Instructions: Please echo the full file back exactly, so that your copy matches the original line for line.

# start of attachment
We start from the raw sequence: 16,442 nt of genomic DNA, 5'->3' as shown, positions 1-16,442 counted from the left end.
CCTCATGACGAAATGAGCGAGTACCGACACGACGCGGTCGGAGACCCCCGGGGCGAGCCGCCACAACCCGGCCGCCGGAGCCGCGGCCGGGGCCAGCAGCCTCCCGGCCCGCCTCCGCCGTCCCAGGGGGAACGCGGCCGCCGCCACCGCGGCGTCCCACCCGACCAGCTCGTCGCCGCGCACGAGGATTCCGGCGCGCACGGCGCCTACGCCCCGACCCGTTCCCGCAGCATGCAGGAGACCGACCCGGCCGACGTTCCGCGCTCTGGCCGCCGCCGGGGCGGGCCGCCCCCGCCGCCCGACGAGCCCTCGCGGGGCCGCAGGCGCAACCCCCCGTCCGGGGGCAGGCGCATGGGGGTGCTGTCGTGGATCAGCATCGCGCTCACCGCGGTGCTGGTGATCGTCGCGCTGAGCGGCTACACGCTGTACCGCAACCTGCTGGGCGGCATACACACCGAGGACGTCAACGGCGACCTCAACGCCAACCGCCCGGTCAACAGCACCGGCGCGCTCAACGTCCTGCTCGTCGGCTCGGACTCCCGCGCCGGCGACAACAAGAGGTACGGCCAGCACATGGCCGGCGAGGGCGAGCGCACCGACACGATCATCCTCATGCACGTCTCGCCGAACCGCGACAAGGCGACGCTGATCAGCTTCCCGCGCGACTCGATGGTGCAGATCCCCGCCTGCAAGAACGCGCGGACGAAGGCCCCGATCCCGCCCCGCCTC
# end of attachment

We start from the raw sequence: 16,442 nt of genomic DNA, 5'->3' as shown, positions 1-16,442 counted from the left end.
CCTCATGACGAAATGAGCGAGTACCGACACGACGCGGTCGGAGACCCCCGGGGCGAGCCGCCACAACCCGGCCGCCGGAGCCGCGGCCGGGGCCAGCAGCCTCCCGGCCCGCCTCCGCCGTCCCAGGGGGAACGCGGCCGCCGCCACCGCGGCGTCCCACCCGACCAGCTCGTCGCCGCGCACGAGGATTCCGGCGCGCACGGCGCCTACGCCCCGACCCGTTCCCGCAGCATGCAGGAGACCGACCCGGCCGACGTTCCGCGCTCTGGCCGCCGCCGGGGCGGGCCGCCCCCGCCGCCCGACGAGCCCTCGCGGGGCCGCAGGCGCAACCCCCCGTCCGGGGGCAGGCGCATGGGGGTGCTGTCGTGGATCAGCATCGCGCTCACCGCGGTGCTGGTGATCGTCGCGCTGAGCGGCTACACGCTGTACCGCAACCTGCTGGGCGGCATACACACCGAGGACGTCAACGGCGACCTCAACGCCAACCGCCCGGTCAACAGCACCGGCGCGCTCAACGTCCTGCTCGTCGGCTCGGACTCCCGCGCCGGCGACAACAAGAGGTACGGCCAGCACATGGCCGGCGAGGGCGAGCGCACCGACACGATCATCCTCATGCACGTCTCGCCGAACCGCGACAAGGCGACGCTGATCAGCTTCCCGCGCGACTCGATGGTGCAGATCCCCGCCTGCAAGAACGCGCGGACGAAGGCCCCGATCCCGCCCCGCCTC